You don’t need to go to film school and pay thousands of dollars for screenwriting classes. All you need to do is some reading. Let me tell you which books I found to be the most helpful...
When I went to UCLA I majored in Motion Pictures/TV. I took a couple screenwriting classes from guys that were pretty well known teachers. They lectured a bit. I can’t remember a thing they said. What I do recall is that they told me to go write a screenplay and come back in 10 weeks. I did this. I got A’s. I learned nothing.
I’ve learned a lot about screenplay structure since then.
Another thing I learned is that you don’t need to go to film school to learn to write. I am not discounting the value of film school. There are terrific schools today that help launch many successful film careers. If you go to film school, and your professor happens to be a professional screenwriter, his or her feedback can certainly be helpful. But you need to learn a lot about theme, character and structure before you worry about feedback. And there is plenty of excellent information in books.
I am often asked for writing tips by aspiring writers. The first tip I give them is to read books on screenwriting.
Below is my list of favorite screenwriting books. None of them, by themselves, will teach you everything you need to know about screenwriting. But taken together you can get all the information you need to write a well structured screenplay.
Another tip I give to aspiring screenwriters is this: Read the books for enjoyment first, like you would a novel. No note taking. No trying to remember anything. Just go through them and let the author’s words and ideas wash over you. Then read them again with a highlighter and only highlight the data that you agree with or seems most important to you. Instruction books are generally about 5% data and 95% anecdotes and reiterations. Highlight just the data. If you want to take this one step further I recommend transcribing the highlighted material into a Word document. This way you can reorganize it to suit your needs, and best of all you can search it.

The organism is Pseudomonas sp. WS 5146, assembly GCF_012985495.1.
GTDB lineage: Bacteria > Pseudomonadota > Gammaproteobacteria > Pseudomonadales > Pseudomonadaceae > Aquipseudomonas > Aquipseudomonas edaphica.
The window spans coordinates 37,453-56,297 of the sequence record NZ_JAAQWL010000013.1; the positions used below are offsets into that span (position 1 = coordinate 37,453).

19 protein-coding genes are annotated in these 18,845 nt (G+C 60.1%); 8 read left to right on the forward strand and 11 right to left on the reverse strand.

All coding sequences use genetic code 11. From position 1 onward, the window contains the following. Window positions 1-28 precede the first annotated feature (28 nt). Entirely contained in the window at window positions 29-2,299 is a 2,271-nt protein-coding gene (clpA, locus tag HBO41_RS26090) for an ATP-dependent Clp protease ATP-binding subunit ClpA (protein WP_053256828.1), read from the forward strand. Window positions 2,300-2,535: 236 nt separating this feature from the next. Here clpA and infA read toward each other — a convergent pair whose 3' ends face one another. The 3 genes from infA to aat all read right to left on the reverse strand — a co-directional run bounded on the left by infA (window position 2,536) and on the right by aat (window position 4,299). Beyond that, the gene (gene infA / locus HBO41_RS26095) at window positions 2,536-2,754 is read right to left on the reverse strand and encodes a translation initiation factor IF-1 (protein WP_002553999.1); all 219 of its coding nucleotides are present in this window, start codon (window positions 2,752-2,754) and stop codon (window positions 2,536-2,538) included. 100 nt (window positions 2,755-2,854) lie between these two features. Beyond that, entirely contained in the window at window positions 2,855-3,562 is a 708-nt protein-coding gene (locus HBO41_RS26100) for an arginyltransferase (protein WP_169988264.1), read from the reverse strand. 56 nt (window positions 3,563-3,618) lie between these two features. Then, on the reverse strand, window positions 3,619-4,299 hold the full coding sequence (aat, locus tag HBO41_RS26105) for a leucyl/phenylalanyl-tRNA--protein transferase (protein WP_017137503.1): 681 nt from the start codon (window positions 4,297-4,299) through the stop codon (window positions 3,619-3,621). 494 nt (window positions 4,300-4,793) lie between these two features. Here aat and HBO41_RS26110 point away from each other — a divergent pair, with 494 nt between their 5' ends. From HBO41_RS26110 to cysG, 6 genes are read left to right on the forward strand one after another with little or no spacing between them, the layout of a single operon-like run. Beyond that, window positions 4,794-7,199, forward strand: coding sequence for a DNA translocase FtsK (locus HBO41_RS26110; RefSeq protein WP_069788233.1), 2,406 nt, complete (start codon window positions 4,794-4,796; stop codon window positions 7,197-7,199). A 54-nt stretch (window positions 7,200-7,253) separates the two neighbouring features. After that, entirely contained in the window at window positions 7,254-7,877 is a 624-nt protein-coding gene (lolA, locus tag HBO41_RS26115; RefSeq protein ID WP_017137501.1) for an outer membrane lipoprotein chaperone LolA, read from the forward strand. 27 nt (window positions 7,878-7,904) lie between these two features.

Once you’ve done this with all of these books it should all start to gel for you and the road to effective structure will become clearer. If any other screenwriting books pique your interest or are recommended, do the same with them. The more the merrier. If a book has only one piece of useful data it’s worth the read. Keep the most useful data and chuck the rest. This method has worked well for me.
Here are my recommendations (click on a book to learn more):
STORY, by Robert McKee, Hollywood's most famous screenwriting instructor, is the most comprehensive book on screenplay structure and style. If you're serious about becoming a screenwriter you MUST read this book!
THE ANATOMY OF STORY, by John Truby, is one of the most popular and best books on screenwriting. I studied Truby’s techniques before he wrote his book and found them most enlightening. His “22 steps” are very helpful in guiding one through the maze of screenwriting structure.
THE WRITER'S JOURNEY, by Christopher Vogler, has been required reading in Hollywood for years. The book expands on Vogler's legendary 7-page Disney memo for screenwriters entitled, "A Practical Guide to The Hero With a Thousand Faces", based on Joseph Campbell's classic book. THE WRITER'S JOURNEY describes the 12 steps of mythical story structure and its dramatic personae in clear and concise terms invaluable to writers of all genres, but especially screenplays.
SCREENPLAY, by Syd Field, has a virtual cult following of believers. I’m not one of them. But there is some really good stuff between the covers. Syd has developed a very simple act structure that can, in conjunction with McKee's STORY, help the screenwriter to better see the vital elements of screenplay structure.
THE SCREENWRITER'S WORKBOOK, by Syd Field, updates the act structure laid out in his book, SCREENPLAY, adding one more vital element that helps in fully understanding screenplay structure. This one element alone is worth getting the book.
PLOT CONTROL, by Mitchell German, is not a book. It’s a software program that is simple yet powerful in its ability to help a writer develop a tightly structured plot, theme, subplots and characters. And it’s just the first step of Mitchell’s screenplay writing technology. I find it invaluable in my writing and highly recommend it. It costs a bit more than a book but is worth every penny.
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